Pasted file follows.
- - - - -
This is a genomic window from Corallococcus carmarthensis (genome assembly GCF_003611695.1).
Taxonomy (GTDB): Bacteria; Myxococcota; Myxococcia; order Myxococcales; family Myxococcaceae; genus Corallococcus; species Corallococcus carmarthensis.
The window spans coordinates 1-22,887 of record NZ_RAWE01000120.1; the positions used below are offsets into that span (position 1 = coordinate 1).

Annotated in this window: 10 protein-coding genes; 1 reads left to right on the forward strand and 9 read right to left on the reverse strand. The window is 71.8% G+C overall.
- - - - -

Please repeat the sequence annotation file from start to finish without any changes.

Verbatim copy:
This is a genomic window from Corallococcus carmarthensis (genome assembly GCF_003611695.1).
Taxonomy (GTDB): Bacteria; Myxococcota; Myxococcia; order Myxococcales; family Myxococcaceae; genus Corallococcus; species Corallococcus carmarthensis.
The window spans coordinates 1-22,887 of record NZ_RAWE01000120.1; the positions used below are offsets into that span (position 1 = coordinate 1).

Annotated in this window: 10 protein-coding genes; 1 reads left to right on the forward strand and 9 read right to left on the reverse strand. The window is 71.8% G+C overall.